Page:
Shirley Thomas

b. 12 January 1925, Toowoomba, Queensland, Australia, d. 1 July 1999, Summerland Point, Lake Macquarie, New South Wales, Australia. Thoms grew up on a farm and by her early teens, she was singing and…
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Artist Biography

b. 12 January 1925, Toowoomba, Queensland, Australia, d. 1 July 1999, Summerland Point, Lake Macquarie, New South Wales, Australia. Thoms grew up on a farm and by her early teens, she was singing and yodelling the songs of Buddy Williams and Tex Morton that she heard on the radio. In 1940, she won a radio talent competition with her version of Harry Torrani’s ‘Mocking Bird Yodel’. This success led to her first six recordings for Regal Zonophone, made in Sydney on 27 May 1941. She wrote her own material and the songs included ‘Where The Golden Wattle Blooms’. They soon proved popular and six more recordings quickly followed, including her version of ‘Mother’s Old Red Shawl’. She toured with various shows, including Sole Bros Circus, and during World War II, she was also very popular as a member of an army entertainment unit. Between 1942 and 1946, she recorded 20 more sides, including her weepy ‘The Faithful Old Dog’ for the same label.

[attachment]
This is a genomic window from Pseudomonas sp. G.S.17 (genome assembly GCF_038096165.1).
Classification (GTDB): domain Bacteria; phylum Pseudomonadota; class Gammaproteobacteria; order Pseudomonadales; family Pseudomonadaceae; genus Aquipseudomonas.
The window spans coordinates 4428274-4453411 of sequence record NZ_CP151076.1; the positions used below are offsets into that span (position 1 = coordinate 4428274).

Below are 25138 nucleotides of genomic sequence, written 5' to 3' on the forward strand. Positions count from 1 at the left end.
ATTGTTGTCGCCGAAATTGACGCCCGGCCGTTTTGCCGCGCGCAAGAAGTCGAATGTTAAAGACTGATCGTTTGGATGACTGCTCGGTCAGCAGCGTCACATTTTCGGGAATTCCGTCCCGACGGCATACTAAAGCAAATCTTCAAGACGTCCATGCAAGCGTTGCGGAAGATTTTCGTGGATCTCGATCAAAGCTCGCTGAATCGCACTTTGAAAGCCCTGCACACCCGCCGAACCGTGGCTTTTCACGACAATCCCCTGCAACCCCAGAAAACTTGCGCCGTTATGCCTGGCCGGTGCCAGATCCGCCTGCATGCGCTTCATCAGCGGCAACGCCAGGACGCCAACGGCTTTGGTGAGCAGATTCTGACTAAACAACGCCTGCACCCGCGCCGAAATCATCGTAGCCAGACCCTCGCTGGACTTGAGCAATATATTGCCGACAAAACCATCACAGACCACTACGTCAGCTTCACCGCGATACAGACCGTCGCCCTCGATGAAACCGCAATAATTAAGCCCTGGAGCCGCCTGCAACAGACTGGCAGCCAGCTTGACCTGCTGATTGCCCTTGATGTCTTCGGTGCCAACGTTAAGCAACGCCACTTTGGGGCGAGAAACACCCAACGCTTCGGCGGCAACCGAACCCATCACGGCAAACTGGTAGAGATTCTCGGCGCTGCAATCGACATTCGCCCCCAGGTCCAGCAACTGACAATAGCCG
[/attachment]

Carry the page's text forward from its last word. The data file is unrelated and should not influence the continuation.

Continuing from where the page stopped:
She married John Sole in 1950 and nominally retired, although she recorded six sides for the Rodeo label in 1952. Her son Peter was born in 1956 but in 1958 her husband died. She later married a veterinary surgeon and although the marriage failed, she developed an interest in veterinary science. She also wrote on philosophy and designed and built herself a palatial home in Sydney.

In 1970, she was persuaded to appear at the Tamworth Festival. She also returned to the recording studios, this time for Hadley, where she quickly proved that her voice had lost none of its appeal, nor had she lost her ability to yodel with the best (her Austrian-born grandfather had always stoutly maintained her ability to yodel was hereditary). Although her recorded output was not large, she had the unique distinction of being the first female Australian country singer to make solo recordings, as well as being the first Queenslander to make a record. She sang with a plaintiveness similar to Kitty Wells and her original 78 recordings are still highly sought after by collectors. However, during the 70s, all her original Regal Zonophone recordings were reissued (in recording order) on three albums. In 1980, she became the fifth artist but the first female performer to be elected to the Australasian Country Music Roll of Renown.